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Book Club Reflection: The Invention of Wings by Sue Monk Kidd

28 Jul

It’s been a long time since my book club almost universally agreed on a book. We don’t often all like one and we’re usually an even split. I’ll have to remember this book as the one that we all agreed on. We all loved Sue Monk Kidd’s The Invention of Wings.

We heard they’re making this into a movie (this is listed as ‘In Development’ on IMdB). One of our members was in Charleston a few weeks ago and said they’re going to film it at Magnolia Plantation and Gardens in Charleston. She said another interesting thing she saw in Charleston was The Citadel, a public military college. She said the Citadel was established to hush the slave rebellion, a fact I could not find on the academy’s website.

The title had a few different meanings to our group. Sarah and Nina are described as the wings at one point but to us, there was a lot more reference to flying on Handful’s side. Her mother talked about the slaves flying away to their freedom which made it to the story quilt. Handful and Charlotte’s favorite pattern was supposed to resemble blackbirds and they would put bird’s feathers inside of the quilts. Wings let someone fly away to freedom

Many liked Handful more than the Grimke sisters. Kidd made up her character and was able to do a lot more with her outside the restrictions of historical accuracy. She was admirable and we liked her direct voice. Kidd used different styles for her characters well. Handful was also very brave. If we’d been stuck in her situation, it was hard for many of us to say we’d do the same thing and rebel the way Handful did.

It seems I was one of few who was surprised Charlotte would return to the Grimke’s. She escaped slavery only to return to it and that shocked me. Others pointed out that she wanted to be back with her daughter and she wanted Handful and Sky to have each other so they could escape. We figured they escaped about 90 miles from the plantation they’d been on to reach Charleston which is incredible with no food or directions.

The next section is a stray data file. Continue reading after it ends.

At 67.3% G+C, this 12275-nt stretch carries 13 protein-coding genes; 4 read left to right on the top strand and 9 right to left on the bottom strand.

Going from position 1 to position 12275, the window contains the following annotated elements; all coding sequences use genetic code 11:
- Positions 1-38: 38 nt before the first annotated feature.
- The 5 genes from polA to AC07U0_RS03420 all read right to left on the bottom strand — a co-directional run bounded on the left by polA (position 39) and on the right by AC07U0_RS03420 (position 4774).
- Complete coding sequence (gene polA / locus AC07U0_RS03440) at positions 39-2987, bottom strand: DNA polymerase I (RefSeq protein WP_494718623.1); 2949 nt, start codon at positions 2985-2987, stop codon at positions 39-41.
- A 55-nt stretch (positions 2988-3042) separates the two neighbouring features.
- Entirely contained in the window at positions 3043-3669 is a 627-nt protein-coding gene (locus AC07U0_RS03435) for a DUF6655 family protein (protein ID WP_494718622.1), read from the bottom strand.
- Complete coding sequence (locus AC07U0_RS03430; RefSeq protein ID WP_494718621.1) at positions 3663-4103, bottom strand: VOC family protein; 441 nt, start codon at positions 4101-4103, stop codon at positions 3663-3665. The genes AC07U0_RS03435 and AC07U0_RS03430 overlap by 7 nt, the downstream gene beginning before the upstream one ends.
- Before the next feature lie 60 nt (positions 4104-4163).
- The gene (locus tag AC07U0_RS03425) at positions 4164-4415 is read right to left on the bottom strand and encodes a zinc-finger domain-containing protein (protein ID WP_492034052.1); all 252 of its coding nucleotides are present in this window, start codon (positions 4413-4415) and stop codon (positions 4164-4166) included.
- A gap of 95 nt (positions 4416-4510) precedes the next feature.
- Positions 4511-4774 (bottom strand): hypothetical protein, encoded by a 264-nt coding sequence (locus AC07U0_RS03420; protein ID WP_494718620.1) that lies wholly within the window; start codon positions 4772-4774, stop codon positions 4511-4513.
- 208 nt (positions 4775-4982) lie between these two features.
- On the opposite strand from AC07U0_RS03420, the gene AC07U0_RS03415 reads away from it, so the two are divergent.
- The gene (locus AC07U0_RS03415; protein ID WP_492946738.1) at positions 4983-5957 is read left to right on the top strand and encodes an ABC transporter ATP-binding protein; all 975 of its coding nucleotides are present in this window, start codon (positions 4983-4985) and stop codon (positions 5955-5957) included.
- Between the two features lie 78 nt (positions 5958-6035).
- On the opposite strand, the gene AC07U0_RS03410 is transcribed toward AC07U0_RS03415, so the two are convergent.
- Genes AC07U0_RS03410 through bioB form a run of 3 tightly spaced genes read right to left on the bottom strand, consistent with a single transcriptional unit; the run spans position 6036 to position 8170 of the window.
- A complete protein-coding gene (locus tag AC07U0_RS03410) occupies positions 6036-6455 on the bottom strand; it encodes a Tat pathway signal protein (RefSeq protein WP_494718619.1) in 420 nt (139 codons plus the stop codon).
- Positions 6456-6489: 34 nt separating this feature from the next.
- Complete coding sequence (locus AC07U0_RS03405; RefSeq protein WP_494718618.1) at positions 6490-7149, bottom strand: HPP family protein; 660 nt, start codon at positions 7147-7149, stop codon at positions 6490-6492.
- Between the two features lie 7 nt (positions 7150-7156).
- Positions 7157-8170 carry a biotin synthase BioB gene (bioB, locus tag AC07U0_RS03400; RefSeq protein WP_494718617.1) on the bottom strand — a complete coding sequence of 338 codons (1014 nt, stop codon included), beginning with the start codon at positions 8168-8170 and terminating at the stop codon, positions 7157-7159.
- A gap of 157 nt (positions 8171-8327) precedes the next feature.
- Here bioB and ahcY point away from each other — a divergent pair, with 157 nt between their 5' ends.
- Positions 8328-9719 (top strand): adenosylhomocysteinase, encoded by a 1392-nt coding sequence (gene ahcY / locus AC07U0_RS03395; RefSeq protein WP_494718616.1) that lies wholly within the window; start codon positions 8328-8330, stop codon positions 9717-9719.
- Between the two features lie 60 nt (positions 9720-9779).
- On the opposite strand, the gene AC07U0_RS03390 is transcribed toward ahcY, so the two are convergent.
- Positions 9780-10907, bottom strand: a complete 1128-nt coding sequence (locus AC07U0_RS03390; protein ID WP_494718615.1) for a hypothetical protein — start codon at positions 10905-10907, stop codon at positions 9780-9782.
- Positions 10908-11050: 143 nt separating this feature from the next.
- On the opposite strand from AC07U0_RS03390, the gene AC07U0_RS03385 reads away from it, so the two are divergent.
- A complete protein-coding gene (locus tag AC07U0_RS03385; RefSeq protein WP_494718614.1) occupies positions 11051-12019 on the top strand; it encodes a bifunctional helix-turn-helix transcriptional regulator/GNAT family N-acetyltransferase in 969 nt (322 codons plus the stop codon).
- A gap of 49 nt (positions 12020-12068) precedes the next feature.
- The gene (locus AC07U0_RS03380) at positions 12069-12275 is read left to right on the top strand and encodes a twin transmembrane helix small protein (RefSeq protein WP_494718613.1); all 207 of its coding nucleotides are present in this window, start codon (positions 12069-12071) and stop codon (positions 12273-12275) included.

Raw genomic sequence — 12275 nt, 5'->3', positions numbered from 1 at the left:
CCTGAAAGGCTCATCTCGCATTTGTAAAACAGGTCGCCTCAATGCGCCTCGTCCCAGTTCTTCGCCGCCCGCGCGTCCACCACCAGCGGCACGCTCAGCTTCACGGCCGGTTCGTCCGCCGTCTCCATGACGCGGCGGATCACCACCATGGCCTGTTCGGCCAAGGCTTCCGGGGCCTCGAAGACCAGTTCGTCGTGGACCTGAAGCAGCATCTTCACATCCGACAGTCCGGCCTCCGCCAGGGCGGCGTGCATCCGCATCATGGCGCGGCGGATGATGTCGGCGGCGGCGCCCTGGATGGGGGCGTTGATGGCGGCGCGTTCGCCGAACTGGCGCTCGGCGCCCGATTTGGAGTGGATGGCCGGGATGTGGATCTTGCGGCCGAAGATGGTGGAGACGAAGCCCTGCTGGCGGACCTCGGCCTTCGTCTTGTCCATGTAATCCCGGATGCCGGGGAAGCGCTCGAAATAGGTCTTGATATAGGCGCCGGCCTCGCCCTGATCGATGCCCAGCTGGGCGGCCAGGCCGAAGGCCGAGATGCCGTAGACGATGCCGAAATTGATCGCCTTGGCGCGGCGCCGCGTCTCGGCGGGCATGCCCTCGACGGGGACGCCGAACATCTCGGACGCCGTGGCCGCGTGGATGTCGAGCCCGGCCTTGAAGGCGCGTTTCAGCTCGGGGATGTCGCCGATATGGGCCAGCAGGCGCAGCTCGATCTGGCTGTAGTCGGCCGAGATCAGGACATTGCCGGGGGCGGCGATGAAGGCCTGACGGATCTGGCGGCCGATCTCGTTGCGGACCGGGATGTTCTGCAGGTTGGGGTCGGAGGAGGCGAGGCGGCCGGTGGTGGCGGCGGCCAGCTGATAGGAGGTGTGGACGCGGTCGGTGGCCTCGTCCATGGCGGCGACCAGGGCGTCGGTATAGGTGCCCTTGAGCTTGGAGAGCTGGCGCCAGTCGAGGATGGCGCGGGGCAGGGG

Someone in our group asked if the church Vesey founded and where Handful was arrested was the same one that was the site of a deadly hate crime last summer. Unfortunately, it was: Emanuel A.M.E. Church.

Sarah remarks that the Graveyard of Failed Hope is an all-female establishment. It’s easy to point out times when the things she wanted were denied to her because of her sex. It must have been hard to want to be a lawyer and see her brother become a lawyer when he didn’t want it. Ironically, he wanted to be a minister and she studied for years to be one. That was not lost on us!

Sarah had her own rebellion, starting with her multiple religious conversions. We found it interesting that one of the most attractive things about Quakerism for her was their anti-slavery beliefs but that they still had a separate bench for blacks. Before Sarah was a Quaker, when she was still Anglican, we loved that she taught Handful and the slave children to read. Kidd explains in her author’s note that this really happened which makes it all the better.

Many of us were surprised with how close abolition and women’s suffrage were tied together. Maybe it did split the issue, but it also seems very necessary when explained through the Grimke’s story. Lucretia Mott is better known as a suffragette than an abolitionist so it was interesting to see her in this first role.

Sarah and Nina had a great relationship. It was very motherly since Sarah took a large part in Nina’s upbringing. Mrs. Grimke was very cruel and Mary took after her mother. We’re glad Sarah taught Nina to be kind. Mary was uneducated and didn’t read and question things so it seems she learned from her mother and all she learned was cruelty.

I picked the book for next month and I have a bad history of picking books everyone likes. Maybe I’ll hit a home run with this one, but not everyone likes John Irving as much as I do.

Until next time, write on.

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